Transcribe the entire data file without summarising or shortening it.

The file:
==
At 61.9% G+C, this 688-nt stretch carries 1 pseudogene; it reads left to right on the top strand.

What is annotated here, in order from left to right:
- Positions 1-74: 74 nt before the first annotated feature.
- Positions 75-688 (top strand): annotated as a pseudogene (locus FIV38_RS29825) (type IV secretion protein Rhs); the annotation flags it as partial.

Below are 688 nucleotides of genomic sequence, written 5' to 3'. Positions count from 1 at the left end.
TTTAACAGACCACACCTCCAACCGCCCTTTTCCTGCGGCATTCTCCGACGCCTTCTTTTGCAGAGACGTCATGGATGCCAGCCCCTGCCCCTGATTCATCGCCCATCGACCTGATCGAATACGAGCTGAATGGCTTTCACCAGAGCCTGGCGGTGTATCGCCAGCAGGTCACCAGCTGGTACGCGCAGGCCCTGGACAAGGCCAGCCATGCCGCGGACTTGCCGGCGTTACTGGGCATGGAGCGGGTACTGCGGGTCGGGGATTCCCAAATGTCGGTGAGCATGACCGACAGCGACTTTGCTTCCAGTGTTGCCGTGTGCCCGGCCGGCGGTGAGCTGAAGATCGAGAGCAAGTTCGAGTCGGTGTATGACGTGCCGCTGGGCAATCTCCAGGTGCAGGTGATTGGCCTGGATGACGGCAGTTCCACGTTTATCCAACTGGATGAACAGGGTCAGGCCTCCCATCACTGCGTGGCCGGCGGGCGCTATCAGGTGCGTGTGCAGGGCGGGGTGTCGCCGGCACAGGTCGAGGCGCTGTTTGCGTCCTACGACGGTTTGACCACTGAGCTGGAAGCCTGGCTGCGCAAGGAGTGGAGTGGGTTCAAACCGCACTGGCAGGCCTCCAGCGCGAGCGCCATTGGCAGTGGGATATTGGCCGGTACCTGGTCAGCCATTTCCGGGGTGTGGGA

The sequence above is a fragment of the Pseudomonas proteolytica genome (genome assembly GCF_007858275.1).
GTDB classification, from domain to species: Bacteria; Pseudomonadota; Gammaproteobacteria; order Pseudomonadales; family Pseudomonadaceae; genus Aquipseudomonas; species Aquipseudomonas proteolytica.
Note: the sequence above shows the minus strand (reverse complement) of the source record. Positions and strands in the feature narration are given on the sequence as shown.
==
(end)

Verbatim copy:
At 61.9% G+C, this 688-nt stretch carries 1 pseudogene; it reads left to right on the top strand.

What is annotated here, in order from left to right:
- Positions 1-74: 74 nt before the first annotated feature.
- Positions 75-688 (top strand): annotated as a pseudogene (locus FIV38_RS29825) (type IV secretion protein Rhs); the annotation flags it as partial.

Below are 688 nucleotides of genomic sequence, written 5' to 3'. Positions count from 1 at the left end.
TTTAACAGACCACACCTCCAACCGCCCTTTTCCTGCGGCATTCTCCGACGCCTTCTTTTGCAGAGACGTCATGGATGCCAGCCCCTGCCCCTGATTCATCGCCCATCGACCTGATCGAATACGAGCTGAATGGCTTTCACCAGAGCCTGGCGGTGTATCGCCAGCAGGTCACCAGCTGGTACGCGCAGGCCCTGGACAAGGCCAGCCATGCCGCGGACTTGCCGGCGTTACTGGGCATGGAGCGGGTACTGCGGGTCGGGGATTCCCAAATGTCGGTGAGCATGACCGACAGCGACTTTGCTTCCAGTGTTGCCGTGTGCCCGGCCGGCGGTGAGCTGAAGATCGAGAGCAAGTTCGAGTCGGTGTATGACGTGCCGCTGGGCAATCTCCAGGTGCAGGTGATTGGCCTGGATGACGGCAGTTCCACGTTTATCCAACTGGATGAACAGGGTCAGGCCTCCCATCACTGCGTGGCCGGCGGGCGCTATCAGGTGCGTGTGCAGGGCGGGGTGTCGCCGGCACAGGTCGAGGCGCTGTTTGCGTCCTACGACGGTTTGACCACTGAGCTGGAAGCCTGGCTGCGCAAGGAGTGGAGTGGGTTCAAACCGCACTGGCAGGCCTCCAGCGCGAGCGCCATTGGCAGTGGGATATTGGCCGGTACCTGGTCAGCCATTTCCGGGGTGTGGGA

The sequence above is a fragment of the Pseudomonas proteolytica genome (genome assembly GCF_007858275.1).
GTDB classification, from domain to species: Bacteria; Pseudomonadota; Gammaproteobacteria; order Pseudomonadales; family Pseudomonadaceae; genus Aquipseudomonas; species Aquipseudomonas proteolytica.
Note: the sequence above shows the minus strand (reverse complement) of the source record. Positions and strands in the feature narration are given on the sequence as shown.